So, we have two options. One: we can do nothing more than we are already doing with the dwindling Federal monies that come to the city, cobbling together nonprofit dollars and continuing a 50-year conversation about how some communities are cared for and others aren’t. Or, two: we can put some money behind community revitalization and start to invest in the places where the most vulnerable among us live.
With Proposition NS, we have an opportunity to funnel up to $6 million per year into pre-rehab housing stabilization efforts on hundreds of vacant properties. The work will be offered via a competitive bidding process, with the strictest minority and women-owned business participation requirements in Missouri. Thousands of unemployed and underemployed St. Louisans stand to benefit over the 6.5 years this bond would be active. Up to $30,000 would be available for hundreds of vacant city-owned homes, and $50,000 for multi-family units.
If successful, the program would complete pre-rehab work on up to 1,500 of the existing 2,700 city-owned vacant properties. Each would be sold individually at public auction in a process that is even more transparent and less cumbersome than the current one. Homes would be marketed. The city could finally begin to meaningfully intervene in the vicious cycle of abandonment and neighborhood decline, preventing further deterioration of neighborhoods and not just retaining but also attracting residents in the years ahead.
At the core of this discussion, we’re talking about empowering our city with the resources to hire the community in the act of rebuilding low-income neighborhoods. We’re talking about bringing hope back to our city, and moving the conversation to solutions. The petitioners. SLACO. The elected officials who support us. We’re all committed to getting this right. We will be overseeing processes established at the Board of Aldermen and as programming begins, ensuring that decisions aren’t made about us without us. Under our watch, there will be inclusion in the bidding process and an intensive focus on lifting up low-income families.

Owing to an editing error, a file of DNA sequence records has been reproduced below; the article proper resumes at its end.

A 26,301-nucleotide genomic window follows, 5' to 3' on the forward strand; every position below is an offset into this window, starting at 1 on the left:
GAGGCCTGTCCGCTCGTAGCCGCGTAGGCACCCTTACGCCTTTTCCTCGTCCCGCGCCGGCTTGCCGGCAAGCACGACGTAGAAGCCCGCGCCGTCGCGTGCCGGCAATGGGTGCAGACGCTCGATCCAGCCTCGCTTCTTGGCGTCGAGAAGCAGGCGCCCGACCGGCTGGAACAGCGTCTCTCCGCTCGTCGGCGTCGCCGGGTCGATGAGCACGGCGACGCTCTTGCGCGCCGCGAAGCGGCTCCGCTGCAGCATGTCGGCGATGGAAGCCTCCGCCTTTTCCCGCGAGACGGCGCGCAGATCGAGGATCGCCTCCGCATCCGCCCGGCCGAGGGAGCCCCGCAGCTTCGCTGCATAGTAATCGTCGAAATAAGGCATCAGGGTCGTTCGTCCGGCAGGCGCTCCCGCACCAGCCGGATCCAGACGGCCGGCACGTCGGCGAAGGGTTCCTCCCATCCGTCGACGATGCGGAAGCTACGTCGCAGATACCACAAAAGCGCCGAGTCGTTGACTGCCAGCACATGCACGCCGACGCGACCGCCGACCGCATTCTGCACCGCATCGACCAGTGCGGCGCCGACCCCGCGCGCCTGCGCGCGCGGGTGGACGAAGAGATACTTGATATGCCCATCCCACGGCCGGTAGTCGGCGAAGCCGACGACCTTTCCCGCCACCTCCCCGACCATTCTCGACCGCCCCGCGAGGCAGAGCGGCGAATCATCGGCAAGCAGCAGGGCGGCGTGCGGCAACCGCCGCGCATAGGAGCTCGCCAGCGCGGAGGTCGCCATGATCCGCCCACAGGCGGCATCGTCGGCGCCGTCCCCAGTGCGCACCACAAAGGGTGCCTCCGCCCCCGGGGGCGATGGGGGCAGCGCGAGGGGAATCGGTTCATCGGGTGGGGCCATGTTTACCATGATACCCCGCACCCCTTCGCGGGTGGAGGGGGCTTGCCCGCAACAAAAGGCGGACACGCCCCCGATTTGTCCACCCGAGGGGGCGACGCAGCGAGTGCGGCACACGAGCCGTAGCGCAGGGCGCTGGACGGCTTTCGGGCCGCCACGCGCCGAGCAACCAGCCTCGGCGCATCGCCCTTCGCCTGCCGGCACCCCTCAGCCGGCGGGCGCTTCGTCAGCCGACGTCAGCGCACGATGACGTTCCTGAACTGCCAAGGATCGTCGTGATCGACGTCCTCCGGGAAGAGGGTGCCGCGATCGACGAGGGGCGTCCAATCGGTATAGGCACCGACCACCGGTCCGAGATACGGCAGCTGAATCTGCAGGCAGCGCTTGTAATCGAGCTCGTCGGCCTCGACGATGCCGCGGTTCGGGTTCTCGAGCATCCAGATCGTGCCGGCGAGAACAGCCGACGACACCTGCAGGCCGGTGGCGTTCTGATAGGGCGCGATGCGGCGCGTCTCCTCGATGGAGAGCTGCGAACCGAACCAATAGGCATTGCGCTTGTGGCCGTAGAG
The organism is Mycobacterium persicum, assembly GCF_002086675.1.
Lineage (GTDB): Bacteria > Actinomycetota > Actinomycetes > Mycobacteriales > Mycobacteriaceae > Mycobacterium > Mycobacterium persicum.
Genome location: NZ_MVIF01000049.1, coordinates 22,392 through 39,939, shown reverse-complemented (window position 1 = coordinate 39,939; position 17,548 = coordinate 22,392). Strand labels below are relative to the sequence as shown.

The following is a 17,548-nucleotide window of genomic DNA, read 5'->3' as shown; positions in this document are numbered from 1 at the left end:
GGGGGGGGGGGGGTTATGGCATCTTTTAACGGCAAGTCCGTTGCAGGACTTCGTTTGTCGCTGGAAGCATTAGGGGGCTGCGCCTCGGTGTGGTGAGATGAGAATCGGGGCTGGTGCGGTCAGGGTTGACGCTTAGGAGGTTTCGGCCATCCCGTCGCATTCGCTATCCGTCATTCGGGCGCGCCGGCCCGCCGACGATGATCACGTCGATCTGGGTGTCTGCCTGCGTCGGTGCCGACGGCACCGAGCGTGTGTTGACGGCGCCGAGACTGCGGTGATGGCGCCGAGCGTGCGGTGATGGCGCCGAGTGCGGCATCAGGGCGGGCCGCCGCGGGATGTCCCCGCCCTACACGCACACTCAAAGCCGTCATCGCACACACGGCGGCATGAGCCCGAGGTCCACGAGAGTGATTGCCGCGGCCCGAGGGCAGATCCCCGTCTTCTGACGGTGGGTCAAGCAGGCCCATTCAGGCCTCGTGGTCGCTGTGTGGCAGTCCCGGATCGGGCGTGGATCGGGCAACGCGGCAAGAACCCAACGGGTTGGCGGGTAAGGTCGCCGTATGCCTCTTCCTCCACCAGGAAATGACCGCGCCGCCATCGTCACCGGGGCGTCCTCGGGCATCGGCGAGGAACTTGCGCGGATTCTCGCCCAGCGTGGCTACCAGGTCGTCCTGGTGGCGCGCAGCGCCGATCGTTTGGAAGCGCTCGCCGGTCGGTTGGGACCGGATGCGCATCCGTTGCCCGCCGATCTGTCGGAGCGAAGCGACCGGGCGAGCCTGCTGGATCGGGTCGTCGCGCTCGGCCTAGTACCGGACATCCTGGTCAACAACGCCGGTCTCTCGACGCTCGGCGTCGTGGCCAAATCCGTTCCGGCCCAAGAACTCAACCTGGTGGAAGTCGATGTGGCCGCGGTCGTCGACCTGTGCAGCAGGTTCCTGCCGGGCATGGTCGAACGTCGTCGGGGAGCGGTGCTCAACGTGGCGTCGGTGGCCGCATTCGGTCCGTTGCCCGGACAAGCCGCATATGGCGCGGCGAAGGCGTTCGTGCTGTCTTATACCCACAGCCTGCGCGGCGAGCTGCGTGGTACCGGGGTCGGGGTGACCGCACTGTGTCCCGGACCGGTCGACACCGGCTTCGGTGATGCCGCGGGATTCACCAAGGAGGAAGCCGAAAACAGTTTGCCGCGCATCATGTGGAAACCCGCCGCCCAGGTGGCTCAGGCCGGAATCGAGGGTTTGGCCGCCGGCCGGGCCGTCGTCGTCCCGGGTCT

Here’s some of the groundwork we’ve already laid:
SLACO is in ongoing discussions with nonprofit affordable housing developers to ensure they understand the processes established so that they are positioned to bid on these properties early and often.
We’re also building capacity within neighborhood organizations so they can guide all parts of future programming, from the selection of City-owned houses for focused resources to the choice of rehabbers who have strong connections to the neighborhoods and their families.
From the vantage of the petitioners, there have only been a handful of public policy proposals that would almost certainly improve the daily lives of low-income communities in St. Louis. Prop NS is one of them. Supporting it does require having a certain amount of faith in our ability–as vocal and passionate advocates for struggling city neighborhoods and for those who call them home–to craft a program that is transparent and equitable.
We, the petitioners and neighbors behind this campaign, have been at the table for many months with city officials, nonprofits, and other caring stakeholders, championing this proposition as a tool for increasing access to quality, affordable housing across our city. This outcome is our primary goal, one by which we will judge this program.
I’m not expecting that Proposition NS or any one public policy proposal will fill our City with construction cranes like those I see in Atlanta. But I do expect that NS will lead to the exact kind of gradual, block-by-block improvement that St. Louis so desperately needs. If we ever expect to improve quality of life in our city and begin to attract residents once more.
I ask you to get off the fence, get behind our campaign, and vote Yes on Proposition NS on Tuesday, April 4th. The future of our city depends on it.